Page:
INTERACTIONS XVI.1 – JANUARY / FEBRUARY, 2009

Just published: http://interactions.acm.org/

Cover Story: The Washing Machine That Ate My Sari – Mistakes in Cross-Cultural Design
(Apala Chavan, Douglas Gorney, Beena Prabhu, Sarit Arora)

The rise of emerging markets has fundamentally altered the global marketplace. Actually, it has created a global marketplace, a vast, wired network of manufacturers, programmers and designers who can be anywhere. But consumers and users are always local. And when it comes to developing successful products and services for these users, there is an almost infinite number of ways to get it wrong. Less than half of companies competing in emerging markets have been very successful in meeting their goals, according to one recent study. Bringing a new product to an emerging and possibly untapped market is seductive. But operational investments to enter the market are steep, and failure to launch can be very, very costly.
Peter Drucker said, „the business enterprise has two – and only two – basic functions: marketing and innovation.“ So success in an marketers and designers are the ones who must get emerging markets right. Designers need to gain a deep, almost tactile awareness of the culture and context of their target market, never letting the global threads of networks and supply chains wrap them in a cocoon. It’s essential that they learn from the mistakes others have made in creating products for emerging markets.
This cover story, by Apala Chavan and her team at Human Factors International, highlights the often amusing but economically critical differences between cultures – and the challenges of producing products for the global marketplace.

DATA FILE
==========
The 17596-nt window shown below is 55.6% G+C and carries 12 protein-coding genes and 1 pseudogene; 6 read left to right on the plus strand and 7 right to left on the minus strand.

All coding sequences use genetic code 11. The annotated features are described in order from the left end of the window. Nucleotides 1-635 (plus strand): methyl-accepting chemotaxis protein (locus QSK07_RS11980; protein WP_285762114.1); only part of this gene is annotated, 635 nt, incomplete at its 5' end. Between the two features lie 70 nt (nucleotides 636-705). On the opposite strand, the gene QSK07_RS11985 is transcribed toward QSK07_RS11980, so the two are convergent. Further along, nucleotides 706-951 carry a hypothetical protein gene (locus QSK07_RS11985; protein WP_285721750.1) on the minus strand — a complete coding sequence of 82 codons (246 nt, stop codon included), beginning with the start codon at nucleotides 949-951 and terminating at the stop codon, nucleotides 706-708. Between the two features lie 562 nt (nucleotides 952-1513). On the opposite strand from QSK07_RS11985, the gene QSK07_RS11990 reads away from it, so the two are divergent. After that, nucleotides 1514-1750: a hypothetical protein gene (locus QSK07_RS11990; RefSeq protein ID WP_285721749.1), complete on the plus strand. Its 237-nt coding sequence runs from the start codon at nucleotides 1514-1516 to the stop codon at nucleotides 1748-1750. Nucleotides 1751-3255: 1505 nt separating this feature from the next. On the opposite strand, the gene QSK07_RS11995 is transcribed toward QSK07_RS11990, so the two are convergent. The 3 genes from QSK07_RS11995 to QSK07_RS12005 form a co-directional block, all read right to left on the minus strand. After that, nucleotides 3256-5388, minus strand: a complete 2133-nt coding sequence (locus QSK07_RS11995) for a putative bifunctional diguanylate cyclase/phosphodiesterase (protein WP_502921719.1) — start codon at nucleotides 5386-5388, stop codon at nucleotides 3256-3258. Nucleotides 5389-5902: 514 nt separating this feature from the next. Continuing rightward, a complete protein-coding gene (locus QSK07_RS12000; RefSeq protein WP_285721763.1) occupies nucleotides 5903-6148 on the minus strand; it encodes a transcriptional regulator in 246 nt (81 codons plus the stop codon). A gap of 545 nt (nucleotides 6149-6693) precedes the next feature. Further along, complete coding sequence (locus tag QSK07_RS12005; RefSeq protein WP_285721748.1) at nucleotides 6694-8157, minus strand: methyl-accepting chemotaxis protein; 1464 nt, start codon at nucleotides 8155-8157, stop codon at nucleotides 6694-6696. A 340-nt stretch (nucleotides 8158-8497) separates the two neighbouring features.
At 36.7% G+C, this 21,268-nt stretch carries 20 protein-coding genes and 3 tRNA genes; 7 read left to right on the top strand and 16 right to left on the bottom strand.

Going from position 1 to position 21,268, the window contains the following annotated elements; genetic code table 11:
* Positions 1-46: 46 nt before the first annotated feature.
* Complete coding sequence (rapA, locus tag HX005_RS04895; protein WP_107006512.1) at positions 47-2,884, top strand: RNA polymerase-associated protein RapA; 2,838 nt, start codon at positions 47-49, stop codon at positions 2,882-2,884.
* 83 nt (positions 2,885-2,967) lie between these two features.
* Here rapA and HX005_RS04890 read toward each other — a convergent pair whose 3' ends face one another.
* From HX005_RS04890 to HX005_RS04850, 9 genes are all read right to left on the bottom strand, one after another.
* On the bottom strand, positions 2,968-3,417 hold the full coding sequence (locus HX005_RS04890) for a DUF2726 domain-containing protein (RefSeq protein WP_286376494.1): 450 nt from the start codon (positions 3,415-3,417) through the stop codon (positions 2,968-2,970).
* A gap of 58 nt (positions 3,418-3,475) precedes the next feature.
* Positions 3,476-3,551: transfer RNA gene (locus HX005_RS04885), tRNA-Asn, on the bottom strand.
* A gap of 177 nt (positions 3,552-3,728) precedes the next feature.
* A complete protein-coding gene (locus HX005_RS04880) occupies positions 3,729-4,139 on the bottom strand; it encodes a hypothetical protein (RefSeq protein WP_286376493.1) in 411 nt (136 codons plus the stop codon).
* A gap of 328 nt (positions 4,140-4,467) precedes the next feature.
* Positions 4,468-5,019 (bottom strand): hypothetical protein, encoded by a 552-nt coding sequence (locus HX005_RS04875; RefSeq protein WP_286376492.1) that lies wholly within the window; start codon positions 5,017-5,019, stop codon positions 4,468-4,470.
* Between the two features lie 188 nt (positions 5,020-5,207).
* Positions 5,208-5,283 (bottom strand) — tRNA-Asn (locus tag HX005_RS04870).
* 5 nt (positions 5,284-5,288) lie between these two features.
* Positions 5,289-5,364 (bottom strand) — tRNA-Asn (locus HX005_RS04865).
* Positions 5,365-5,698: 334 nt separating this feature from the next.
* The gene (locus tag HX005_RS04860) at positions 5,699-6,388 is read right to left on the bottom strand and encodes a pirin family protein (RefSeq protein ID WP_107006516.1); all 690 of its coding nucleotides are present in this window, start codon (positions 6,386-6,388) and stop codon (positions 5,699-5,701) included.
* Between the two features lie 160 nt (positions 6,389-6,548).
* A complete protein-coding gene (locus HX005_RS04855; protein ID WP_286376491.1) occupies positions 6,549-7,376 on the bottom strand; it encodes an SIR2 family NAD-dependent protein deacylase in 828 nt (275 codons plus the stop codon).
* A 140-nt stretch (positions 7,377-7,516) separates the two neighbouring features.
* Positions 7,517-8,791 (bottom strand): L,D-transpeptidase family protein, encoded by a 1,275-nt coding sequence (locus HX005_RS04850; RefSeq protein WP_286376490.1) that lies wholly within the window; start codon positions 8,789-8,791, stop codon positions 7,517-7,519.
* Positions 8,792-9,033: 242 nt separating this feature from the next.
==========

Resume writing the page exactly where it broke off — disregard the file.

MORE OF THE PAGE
Click here to continue exploring „Cross Cultural Design…“

INTERACTIONS XVI.1 – JANUARY / FEBRUARY, 2009

Just published: http://interactions.acm.org/

Cover Story: The Washing Machine That Ate My Sari – Mistakes in Cross-Cultural Design
(Apala Chavan, Douglas Gorney, Beena Prabhu, Sarit Arora)

The rise of emerging markets has fundamentally altered the global marketplace. Actually, it has created a global marketplace, a vast, wired network of manufacturers, programmers and designers who can be anywhere. But consumers and users are always local. And when it comes to developing successful products and services for these users, there is an almost infinite number of ways to get it wrong. Less than half of companies competing in emerging markets have been very successful in meeting their goals, according to one recent study. Bringing a new product to an emerging and possibly untapped market is seductive. But operational investments to enter the market are steep, and failure to launch can be very, very costly.
Peter Drucker said, „the business enterprise has two – and only two – basic functions: marketing and innovation.“ So success in an marketers and designers are the ones who must get emerging markets right. Designers need to gain a deep, almost tactile awareness of the culture and context of their target market, never letting the global threads of networks and supply chains wrap them in a cocoon. It’s essential that they learn from the mistakes others have made in creating products for emerging markets.
This cover story, by Apala Chavan and her team at Human Factors International, highlights the often amusing but economically critical differences between cultures – and the challenges of producing products for the global marketplace.

Click here to continue exploring „Cross Cultural Design…“

PSYCHOLOGY VIDEO CLIPS

PsychExchange collects and shares videos on all issues of psychology – interessting stuff for all of us…

The collection includes an intriguing experiment I personally experienced with an audience of some 30 people – a lesson on selective attention/ inattentive blindness I will never forget. See more: www.psychclips.co.uk/clip28.html and www.psychclips.co.uk/clip128.html.